Alpha6-containing nicotinic acetylcholine receptors dominate the nicotine control of dopamine neurotransmission in nucleus accumbens.
Exley R., Clements MA., Hartung H., McIntosh JM., Cragg SJ.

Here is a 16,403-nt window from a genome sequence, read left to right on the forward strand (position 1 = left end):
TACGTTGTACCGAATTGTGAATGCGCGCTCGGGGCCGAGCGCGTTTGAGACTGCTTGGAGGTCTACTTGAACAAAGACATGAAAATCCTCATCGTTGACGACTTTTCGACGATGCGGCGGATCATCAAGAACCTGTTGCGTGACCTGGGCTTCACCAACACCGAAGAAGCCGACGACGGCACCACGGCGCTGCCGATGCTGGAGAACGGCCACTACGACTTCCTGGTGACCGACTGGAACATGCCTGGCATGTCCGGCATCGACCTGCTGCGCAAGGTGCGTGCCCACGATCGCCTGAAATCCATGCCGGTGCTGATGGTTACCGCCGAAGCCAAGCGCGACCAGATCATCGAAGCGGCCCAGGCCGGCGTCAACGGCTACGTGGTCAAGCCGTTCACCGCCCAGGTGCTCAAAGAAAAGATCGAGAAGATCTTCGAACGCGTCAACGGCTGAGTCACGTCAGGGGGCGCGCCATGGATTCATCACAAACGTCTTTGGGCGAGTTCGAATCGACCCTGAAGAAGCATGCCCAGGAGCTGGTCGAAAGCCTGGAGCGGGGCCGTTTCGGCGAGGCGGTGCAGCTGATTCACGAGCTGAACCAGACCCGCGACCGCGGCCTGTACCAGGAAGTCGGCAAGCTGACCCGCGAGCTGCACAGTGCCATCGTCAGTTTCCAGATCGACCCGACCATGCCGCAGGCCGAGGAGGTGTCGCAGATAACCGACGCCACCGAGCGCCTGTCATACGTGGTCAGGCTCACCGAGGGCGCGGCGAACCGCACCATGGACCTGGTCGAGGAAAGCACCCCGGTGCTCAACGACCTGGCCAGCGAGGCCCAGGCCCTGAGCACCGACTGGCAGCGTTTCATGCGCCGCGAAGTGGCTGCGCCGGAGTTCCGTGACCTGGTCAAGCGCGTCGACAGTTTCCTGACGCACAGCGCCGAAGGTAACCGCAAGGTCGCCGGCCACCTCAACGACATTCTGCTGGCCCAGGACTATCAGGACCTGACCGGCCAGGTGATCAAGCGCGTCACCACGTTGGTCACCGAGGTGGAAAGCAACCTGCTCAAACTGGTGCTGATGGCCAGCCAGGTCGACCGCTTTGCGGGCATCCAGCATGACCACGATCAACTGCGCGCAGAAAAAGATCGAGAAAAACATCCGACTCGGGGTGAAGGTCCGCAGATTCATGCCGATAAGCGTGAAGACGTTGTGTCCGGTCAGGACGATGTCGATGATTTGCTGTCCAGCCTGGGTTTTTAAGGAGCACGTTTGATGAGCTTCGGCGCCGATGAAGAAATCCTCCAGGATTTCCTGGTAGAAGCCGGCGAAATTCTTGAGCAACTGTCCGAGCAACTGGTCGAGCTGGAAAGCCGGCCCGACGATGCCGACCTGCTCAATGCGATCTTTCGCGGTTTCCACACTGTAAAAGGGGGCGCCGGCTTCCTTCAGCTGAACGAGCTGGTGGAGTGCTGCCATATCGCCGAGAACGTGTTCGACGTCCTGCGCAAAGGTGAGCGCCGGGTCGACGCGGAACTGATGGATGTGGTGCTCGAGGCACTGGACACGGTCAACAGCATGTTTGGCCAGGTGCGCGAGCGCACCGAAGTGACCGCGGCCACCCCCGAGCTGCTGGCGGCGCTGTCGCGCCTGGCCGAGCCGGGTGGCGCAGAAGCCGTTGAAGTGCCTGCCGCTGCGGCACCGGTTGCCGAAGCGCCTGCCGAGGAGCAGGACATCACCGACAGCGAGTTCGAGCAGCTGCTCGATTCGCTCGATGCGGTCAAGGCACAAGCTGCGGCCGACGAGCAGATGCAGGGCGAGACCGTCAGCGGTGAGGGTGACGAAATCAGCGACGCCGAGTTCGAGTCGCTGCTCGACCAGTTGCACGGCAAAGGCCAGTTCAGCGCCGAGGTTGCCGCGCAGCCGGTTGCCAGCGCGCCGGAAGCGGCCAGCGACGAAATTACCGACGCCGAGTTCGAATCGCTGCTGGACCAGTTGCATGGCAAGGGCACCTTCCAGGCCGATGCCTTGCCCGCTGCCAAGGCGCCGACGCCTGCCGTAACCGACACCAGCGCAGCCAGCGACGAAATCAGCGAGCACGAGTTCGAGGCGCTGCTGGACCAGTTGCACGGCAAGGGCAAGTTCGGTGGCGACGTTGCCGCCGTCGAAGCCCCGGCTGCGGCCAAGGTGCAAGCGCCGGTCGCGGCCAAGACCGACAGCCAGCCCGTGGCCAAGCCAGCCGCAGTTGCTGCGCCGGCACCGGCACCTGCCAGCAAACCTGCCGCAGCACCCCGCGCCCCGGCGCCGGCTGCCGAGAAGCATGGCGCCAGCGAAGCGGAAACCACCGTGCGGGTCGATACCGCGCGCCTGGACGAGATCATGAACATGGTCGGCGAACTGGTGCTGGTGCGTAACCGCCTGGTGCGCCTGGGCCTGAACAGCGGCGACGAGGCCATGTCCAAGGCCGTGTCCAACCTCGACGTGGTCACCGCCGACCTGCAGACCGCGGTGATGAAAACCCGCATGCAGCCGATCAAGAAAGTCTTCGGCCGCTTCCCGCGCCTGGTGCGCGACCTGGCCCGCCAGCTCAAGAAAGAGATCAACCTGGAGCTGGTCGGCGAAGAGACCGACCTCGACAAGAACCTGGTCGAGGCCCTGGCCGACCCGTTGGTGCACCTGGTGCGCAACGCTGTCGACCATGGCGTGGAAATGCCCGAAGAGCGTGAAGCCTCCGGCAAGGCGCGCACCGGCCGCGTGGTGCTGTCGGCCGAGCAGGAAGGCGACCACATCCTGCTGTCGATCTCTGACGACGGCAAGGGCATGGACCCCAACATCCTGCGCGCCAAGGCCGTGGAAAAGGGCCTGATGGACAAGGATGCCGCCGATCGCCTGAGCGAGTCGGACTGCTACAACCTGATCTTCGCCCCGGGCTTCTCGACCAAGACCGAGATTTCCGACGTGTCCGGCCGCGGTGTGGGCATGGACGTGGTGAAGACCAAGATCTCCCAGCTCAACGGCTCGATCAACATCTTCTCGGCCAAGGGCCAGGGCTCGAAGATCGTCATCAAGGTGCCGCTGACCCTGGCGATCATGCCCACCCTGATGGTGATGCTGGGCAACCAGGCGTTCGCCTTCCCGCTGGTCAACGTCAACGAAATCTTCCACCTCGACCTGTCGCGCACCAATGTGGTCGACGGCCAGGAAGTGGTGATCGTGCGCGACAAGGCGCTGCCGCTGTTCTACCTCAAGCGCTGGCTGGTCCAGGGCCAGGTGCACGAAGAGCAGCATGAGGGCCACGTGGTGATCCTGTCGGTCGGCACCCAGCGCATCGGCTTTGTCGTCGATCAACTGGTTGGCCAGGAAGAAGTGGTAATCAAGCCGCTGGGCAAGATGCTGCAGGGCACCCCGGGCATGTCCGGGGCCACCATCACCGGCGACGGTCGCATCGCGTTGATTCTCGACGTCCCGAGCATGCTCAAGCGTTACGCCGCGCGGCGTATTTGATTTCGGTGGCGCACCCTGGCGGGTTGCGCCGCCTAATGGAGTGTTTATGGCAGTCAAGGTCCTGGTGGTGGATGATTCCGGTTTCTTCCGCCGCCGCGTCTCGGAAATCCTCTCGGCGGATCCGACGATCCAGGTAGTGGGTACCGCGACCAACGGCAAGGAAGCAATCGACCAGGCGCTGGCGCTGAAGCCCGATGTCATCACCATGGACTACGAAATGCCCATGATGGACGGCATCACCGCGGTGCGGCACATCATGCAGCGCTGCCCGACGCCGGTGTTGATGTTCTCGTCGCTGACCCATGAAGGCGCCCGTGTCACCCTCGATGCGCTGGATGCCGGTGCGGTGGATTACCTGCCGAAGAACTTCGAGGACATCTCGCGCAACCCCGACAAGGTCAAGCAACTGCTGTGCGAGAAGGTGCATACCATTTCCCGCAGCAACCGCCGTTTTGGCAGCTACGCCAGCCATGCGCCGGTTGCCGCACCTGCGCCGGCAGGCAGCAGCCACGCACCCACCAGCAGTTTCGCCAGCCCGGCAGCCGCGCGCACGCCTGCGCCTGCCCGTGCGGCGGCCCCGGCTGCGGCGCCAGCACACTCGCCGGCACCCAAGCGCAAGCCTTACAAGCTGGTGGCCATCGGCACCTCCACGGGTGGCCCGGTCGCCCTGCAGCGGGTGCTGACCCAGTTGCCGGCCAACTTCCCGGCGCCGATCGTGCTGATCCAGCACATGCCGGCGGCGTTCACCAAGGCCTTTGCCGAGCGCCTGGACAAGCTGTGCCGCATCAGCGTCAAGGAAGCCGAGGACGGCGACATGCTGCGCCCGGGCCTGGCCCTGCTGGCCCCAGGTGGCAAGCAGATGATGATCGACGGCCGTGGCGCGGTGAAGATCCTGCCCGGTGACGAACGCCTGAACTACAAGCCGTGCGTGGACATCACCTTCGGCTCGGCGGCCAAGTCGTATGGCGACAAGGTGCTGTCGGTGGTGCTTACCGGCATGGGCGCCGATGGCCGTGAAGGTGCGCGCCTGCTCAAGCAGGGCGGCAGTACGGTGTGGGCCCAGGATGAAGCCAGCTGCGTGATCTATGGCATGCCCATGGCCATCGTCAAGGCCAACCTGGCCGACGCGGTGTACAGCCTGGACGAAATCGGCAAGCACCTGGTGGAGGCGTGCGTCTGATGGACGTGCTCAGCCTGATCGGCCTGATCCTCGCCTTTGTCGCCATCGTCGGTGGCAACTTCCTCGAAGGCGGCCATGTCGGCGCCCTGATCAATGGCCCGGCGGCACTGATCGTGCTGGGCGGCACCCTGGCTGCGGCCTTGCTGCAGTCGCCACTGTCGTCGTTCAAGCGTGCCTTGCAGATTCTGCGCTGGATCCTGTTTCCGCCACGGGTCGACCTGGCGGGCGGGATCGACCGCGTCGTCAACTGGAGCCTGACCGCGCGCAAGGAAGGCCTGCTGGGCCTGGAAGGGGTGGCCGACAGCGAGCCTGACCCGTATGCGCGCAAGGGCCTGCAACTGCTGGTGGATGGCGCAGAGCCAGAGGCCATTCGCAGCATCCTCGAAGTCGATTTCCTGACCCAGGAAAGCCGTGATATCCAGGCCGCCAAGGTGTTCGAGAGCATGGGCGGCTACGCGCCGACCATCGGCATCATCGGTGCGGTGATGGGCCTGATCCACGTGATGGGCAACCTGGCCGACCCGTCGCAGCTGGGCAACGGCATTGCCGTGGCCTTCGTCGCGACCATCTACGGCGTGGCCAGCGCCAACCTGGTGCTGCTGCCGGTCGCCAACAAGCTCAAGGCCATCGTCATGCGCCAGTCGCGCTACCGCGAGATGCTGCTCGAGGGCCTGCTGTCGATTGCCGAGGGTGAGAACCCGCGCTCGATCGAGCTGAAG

Modulation of striatal dopamine (DA) neurotransmission plays a fundamental role in the reinforcing and ultimately addictive effects of nicotine. Nicotine, by desensitizing beta2 subunit-containing (beta2*) nicotinic acetylcholine receptors (nAChRs) on striatal DA axons, significantly enhances how DA is released by reward-related burst activity compared to nonreward-related tonic activity. This action provides a synaptic mechanism for nicotine to facilitate the DA-dependent reinforcement. The subfamily of beta2*-nAChRs responsible for these potent synaptic effects could offer a molecular target for therapeutic strategies in nicotine addiction. We explored the role of alpha6beta2*-nAChRs in the nucleus accumbens (NAc) and caudate-putamen (CPu) by observing action potential-dependent DA release from synapses in real-time using fast-scan cyclic voltammetry at carbon-fiber microelectrodes in mouse striatal slices. The alpha6-specific antagonist alpha-conotoxin-MII suppressed DA release evoked by single and low-frequency action potentials and concurrently enhanced release by high-frequency bursts in a manner similar to the beta2*-selective antagonist dihydro-beta-erythroidine (DHbetaE) in NAc, but less so in CPu. The greater role for alpha6*-nAChRs in NAc was not due to any confounding regional difference in ACh tone since elevated ACh levels (after the acetylcholinesterase inhibitor ambenonium) had similar outcomes in NAc and CPu. Rather, there appear to be underlying differences in nAChR subtype function in NAc and CPu. In summary, we reveal that alpha6beta2*-nAChRs dominate the effects of nicotine on DA release in NAc, whereas in CPu their role is minor alongside other beta2*-nAChRs (eg alpha4*), These data offer new insights to suggest striatal alpha6*-nAChRs as a molecular target for a therapeutic strategy for nicotine addiction.